Teen Birthrate Drops to Lowest on Record

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Births to teenagers in 2009 dropped 6 percent, reversing two years of increases that interrupted years of decline, according to preliminary data released today by the National Center for Health Statistics.  The 2009 teen birth rate was the lowest since records began to be kept in 1940, with declines in all age groups.

In addition, the birthrate for the youngest teens, those ages 10 to 14, dropped to the lowest rate ever.

The teen birth rate reflects an overall trend in 2009, the latest year for which records are available.  The nation’s overall birth rate dropped 3 percent in 2009 and early counts of 2010 show a continued lower rate of births, the researchers said.

The birthrate for teens 15 to 19 dropped to 39.1 per 1,000 girls in that age group, down from 41.5 per 1,000 in 2008 and 8 percent lower than in 2007. The birthrate for this group is down 37 percent from its peak in 1991.

For girls 10 to 14, the birthrate for 2009 was 0.4 per 1,000 girls in that age group, down from 0.5 per 1,000 in 2008, according to the researchers’ report.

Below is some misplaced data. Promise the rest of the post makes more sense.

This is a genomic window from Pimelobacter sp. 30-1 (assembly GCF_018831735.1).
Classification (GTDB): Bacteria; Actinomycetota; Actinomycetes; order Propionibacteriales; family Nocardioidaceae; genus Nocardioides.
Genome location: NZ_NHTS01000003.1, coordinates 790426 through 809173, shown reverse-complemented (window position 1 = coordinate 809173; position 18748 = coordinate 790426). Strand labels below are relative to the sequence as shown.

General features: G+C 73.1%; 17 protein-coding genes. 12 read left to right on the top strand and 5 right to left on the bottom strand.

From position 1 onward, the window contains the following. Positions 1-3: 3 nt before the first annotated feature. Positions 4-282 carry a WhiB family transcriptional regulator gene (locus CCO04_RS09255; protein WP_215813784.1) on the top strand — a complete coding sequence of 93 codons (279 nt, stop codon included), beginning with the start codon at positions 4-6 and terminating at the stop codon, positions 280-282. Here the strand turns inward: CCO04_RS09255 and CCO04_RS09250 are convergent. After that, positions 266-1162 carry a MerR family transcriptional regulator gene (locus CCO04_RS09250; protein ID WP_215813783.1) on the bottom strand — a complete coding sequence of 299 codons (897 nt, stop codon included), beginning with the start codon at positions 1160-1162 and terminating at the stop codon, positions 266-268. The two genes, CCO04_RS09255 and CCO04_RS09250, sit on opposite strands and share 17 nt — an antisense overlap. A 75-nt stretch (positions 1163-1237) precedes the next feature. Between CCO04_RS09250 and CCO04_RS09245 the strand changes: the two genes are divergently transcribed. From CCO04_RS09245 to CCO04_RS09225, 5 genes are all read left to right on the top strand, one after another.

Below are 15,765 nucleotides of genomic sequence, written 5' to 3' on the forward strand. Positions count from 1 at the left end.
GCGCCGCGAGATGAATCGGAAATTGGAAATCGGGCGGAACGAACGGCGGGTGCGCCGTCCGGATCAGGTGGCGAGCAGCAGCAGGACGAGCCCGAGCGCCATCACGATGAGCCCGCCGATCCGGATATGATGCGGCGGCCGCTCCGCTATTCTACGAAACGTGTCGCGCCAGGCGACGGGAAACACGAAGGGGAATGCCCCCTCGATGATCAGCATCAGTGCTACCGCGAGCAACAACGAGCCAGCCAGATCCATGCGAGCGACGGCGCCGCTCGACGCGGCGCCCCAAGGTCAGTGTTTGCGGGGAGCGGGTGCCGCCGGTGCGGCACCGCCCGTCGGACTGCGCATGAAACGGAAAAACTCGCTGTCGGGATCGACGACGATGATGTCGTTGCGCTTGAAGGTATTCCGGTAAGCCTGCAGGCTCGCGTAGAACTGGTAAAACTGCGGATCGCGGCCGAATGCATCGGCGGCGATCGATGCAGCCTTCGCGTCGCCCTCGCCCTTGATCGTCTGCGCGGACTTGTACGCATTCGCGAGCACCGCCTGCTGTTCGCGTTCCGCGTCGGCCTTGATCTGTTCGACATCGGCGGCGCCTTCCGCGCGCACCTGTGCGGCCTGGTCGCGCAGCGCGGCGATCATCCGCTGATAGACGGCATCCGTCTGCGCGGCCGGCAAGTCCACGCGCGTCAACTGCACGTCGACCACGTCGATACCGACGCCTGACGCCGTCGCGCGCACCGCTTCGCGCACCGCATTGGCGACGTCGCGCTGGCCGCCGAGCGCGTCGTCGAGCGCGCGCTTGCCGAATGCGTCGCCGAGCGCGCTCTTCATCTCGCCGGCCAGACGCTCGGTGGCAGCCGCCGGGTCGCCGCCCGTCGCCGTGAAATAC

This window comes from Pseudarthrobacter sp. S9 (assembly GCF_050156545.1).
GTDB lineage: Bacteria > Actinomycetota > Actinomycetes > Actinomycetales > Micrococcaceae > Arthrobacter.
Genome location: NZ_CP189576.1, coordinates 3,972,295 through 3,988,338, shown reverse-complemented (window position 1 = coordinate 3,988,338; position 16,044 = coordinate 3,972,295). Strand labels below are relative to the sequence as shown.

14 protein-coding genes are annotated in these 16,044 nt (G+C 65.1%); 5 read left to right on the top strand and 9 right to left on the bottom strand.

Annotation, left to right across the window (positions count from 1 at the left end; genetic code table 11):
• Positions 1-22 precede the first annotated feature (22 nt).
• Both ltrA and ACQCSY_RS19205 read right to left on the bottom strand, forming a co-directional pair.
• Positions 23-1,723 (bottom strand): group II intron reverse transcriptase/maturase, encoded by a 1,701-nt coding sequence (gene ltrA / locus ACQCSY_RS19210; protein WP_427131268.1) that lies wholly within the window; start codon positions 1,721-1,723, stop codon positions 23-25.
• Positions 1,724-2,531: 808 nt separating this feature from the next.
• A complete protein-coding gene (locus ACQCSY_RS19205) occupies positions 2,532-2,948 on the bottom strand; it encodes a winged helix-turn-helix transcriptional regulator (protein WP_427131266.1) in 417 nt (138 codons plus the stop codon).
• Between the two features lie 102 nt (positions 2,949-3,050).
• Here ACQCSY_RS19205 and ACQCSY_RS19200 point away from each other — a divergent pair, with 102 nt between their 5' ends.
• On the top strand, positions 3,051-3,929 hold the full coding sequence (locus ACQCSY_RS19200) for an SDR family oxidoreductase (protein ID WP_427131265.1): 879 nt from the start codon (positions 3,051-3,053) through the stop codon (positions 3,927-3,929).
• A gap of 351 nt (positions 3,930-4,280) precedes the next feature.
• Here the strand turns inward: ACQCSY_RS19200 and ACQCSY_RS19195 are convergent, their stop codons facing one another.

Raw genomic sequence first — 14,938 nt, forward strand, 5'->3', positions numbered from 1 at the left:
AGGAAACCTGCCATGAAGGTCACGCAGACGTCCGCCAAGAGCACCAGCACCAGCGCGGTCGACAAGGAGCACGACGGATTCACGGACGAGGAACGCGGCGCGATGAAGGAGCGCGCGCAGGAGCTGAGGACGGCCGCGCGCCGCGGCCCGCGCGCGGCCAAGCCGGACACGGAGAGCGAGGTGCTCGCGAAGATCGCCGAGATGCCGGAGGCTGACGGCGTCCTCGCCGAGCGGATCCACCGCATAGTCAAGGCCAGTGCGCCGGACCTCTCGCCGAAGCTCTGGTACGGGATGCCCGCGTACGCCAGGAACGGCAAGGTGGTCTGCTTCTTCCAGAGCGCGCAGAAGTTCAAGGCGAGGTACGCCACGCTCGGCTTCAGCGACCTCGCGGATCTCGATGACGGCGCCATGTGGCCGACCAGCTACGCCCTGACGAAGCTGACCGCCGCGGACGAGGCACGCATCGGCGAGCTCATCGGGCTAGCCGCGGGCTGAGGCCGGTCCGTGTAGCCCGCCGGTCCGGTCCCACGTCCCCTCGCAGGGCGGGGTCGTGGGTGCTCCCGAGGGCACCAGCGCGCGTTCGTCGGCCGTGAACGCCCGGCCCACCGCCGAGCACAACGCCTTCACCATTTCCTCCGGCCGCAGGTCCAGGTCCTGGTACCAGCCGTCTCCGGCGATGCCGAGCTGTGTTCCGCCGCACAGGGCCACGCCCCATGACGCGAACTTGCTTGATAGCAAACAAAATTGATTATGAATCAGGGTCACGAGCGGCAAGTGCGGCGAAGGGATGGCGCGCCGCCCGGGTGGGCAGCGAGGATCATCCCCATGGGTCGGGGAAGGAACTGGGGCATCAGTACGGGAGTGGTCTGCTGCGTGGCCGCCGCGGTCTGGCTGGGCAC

The birthrates also dropped across all ethnic groups with one of the largest drop occurring among Hispanic girls 15 to 19, with a 10 percent drop since 2008.  The birthrate of 70.1 births per 1,000 Hispanic girls in that age group was the lowest it has been since separate records on Hispanic began to be kept in 1990. The birthrates for Asian Pacific Islanders also dropped by 10 percent.

The birth rate for unmarried woman dropped 4 percent, the first decline among unmarried women since 2001-2002. But the proportion of births to unmarried women rose to 41 percent in 2009, up from 40.6 percent in 2008. Teenagers accounted for 21 percent of all nonmarital births in 2009, continuing a decline over the past several decades. In 1975, unmarried teens accounted for 52 percent of nonmarital births.

The preterm birthrate and the rate of low birthweight babies also declined, while the percentage of cesarean birth climbed to 32.9 percent.

To read the entire report, click here.